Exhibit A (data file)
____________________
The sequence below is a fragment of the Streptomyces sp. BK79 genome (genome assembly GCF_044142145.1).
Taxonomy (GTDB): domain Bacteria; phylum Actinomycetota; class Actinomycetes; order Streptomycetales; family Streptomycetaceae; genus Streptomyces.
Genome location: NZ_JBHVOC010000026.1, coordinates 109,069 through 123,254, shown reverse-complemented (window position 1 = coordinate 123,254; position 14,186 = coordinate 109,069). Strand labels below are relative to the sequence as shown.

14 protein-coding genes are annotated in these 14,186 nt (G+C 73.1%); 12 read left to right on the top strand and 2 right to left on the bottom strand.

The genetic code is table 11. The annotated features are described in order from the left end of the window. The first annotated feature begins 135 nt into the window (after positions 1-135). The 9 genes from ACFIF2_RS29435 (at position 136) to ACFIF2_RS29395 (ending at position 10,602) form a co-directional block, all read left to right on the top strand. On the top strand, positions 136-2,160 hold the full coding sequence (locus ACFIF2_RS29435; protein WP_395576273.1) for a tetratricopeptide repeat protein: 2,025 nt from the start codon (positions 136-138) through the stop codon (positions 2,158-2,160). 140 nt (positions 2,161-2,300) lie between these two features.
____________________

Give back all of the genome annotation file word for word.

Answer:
The sequence below is a fragment of the Streptomyces sp. BK79 genome (genome assembly GCF_044142145.1).
Taxonomy (GTDB): domain Bacteria; phylum Actinomycetota; class Actinomycetes; order Streptomycetales; family Streptomycetaceae; genus Streptomyces.
Genome location: NZ_JBHVOC010000026.1, coordinates 109,069 through 123,254, shown reverse-complemented (window position 1 = coordinate 123,254; position 14,186 = coordinate 109,069). Strand labels below are relative to the sequence as shown.

14 protein-coding genes are annotated in these 14,186 nt (G+C 73.1%); 12 read left to right on the top strand and 2 right to left on the bottom strand.

The genetic code is table 11. The annotated features are described in order from the left end of the window. The first annotated feature begins 135 nt into the window (after positions 1-135). The 9 genes from ACFIF2_RS29435 (at position 136) to ACFIF2_RS29395 (ending at position 10,602) form a co-directional block, all read left to right on the top strand. On the top strand, positions 136-2,160 hold the full coding sequence (locus ACFIF2_RS29435; protein WP_395576273.1) for a tetratricopeptide repeat protein: 2,025 nt from the start codon (positions 136-138) through the stop codon (positions 2,158-2,160). 140 nt (positions 2,161-2,300) lie between these two features.